How to Become More Creative: Practical Steps You Can Take Today

This article is an excerpt from the Shortform book guide to "Someday Is Today" by Matthew Dicks. Shortform has the world's best summaries and analyses of books you should be reading.

Like this article? Sign up for a free trial here.

How broad is your knowledge? Do you deliberately repurpose works that you’ve already created?

In Someday Is Today: 22 Simple Actionable Ways to Propel Your Creative Life, Matthew Dicks discusses ways to free up time to maximize your creative potential. He specifically recommends boosting your creativity by consuming varied content and reusing your old work.

Continue reading to learn how to become more creative in these two ways.

Consume Varied Content

Dicks’s first piece of advice on how to become more creative is to consume a wide variety of content as often as you can. You’ll expand your knowledge in new directions and come up with new, unique ideas. For example, if you’re a painter, listen to a podcast about music theory during dinner. This might help you draw connections between painting and music that will inspire your next piece. Or, you might come up with a ground-breaking idea for an improv show where you and a musician perform (paint and play live) simultaneously, being influenced by each other’s art.

(Shortform note: In Building a Second Brain, Tiago Forte agrees on the importance of engaging with a variety of content to boost creativity. He explains that this practice is one of the best ways to maximize creativity because, at its core, creativity is about drawing connections between ideas, especially ideas that don’t seem to be connected at first glance. Further, research suggests that people who excel at recognizing relationships and drawing new connections between concepts are the most creative.)

Reuse Your Old Work

Second, Dicks recommends making the most of the work you’ve already created by reusing it for future projects. You can do this in three ways:

  1. Repurpose a project that didn’t work out for a different, future venture. For example, turn a painting that didn’t get accepted for an art show into an NFT that you can sell online.
  2. Use components of past projects for future projects. For example, cut the failed art-show painting into pieces and use it to make an abstract collage.
  3. Use past projects to inspire your work on future projects. For example, if one of your paintings was successful, use it to inspire a collection of similarly styled paintings.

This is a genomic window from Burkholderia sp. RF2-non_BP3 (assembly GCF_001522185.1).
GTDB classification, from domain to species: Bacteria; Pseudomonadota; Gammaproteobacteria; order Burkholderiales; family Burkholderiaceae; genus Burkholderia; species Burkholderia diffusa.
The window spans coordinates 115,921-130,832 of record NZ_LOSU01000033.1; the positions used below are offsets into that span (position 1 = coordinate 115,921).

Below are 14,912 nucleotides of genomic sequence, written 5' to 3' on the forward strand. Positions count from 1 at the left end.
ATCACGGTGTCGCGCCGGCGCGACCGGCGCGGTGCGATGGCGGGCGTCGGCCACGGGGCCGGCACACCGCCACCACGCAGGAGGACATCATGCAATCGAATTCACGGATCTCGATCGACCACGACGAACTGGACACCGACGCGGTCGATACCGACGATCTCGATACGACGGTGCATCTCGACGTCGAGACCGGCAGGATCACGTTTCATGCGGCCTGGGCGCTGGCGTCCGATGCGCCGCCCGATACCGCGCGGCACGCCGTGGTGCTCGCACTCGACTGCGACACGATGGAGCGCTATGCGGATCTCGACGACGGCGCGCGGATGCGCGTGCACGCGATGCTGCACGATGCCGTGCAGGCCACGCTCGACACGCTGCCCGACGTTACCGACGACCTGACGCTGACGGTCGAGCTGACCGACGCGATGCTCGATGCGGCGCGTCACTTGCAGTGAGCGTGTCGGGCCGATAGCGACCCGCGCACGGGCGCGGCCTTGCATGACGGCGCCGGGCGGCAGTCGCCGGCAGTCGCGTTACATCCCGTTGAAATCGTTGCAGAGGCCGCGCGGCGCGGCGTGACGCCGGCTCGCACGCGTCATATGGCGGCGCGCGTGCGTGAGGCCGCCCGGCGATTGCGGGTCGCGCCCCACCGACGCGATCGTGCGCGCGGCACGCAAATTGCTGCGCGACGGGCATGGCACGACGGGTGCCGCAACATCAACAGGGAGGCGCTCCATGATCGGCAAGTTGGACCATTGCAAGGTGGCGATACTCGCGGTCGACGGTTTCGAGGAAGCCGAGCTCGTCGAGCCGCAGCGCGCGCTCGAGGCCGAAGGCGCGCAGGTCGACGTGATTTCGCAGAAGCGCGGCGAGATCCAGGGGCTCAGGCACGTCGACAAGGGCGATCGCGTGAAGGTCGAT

Store and Manage Past Work With a ‘Second Brain’

In Building a Second Brain, Forte provides an organizational system to streamline the process of storing past work to reuse later—what he calls a ‘Second Brain’. The Second Brain is a digital storage system for saving important information. It has themed folders for categorizing each new piece of information you add—for instance, a folder for information relating to current goals, a folder for the information you want to save for the future, and so on.

According to Forte’s system, you’d store past work in the “archive” folder of your Second Brain and reuse it by visiting the folder each time you start a new project—either to get inspiration, repurpose old projects, or reuse pieces of past work.
How to Become More Creative: Practical Steps You Can Take Today

———End of Preview———

Like what you just read? Read the rest of the world's best book summary and analysis of Matthew Dicks's "Someday Is Today" at Shortform.

Here's what you'll find in our full Someday Is Today summary:

  • Why most people delay taking action toward their dreams and goals
  • Tips for accomplishing extraordinary things in life
  • How to maximize your time, efficiency, productivity, and creative potential

Elizabeth Whitworth

Elizabeth has a lifelong love of books. She devours nonfiction, especially in the areas of history, theology, science, and philosophy. A switch to audio books has kindled her enjoyment of well-narrated fiction, particularly Victorian and early 20th-century works. She appreciates idea-driven books—and a classic murder mystery now and then. Elizabeth has a blog and is writing a creative nonfiction book about the beginning and the end of suffering.

Leave a Reply

Your email address will not be published.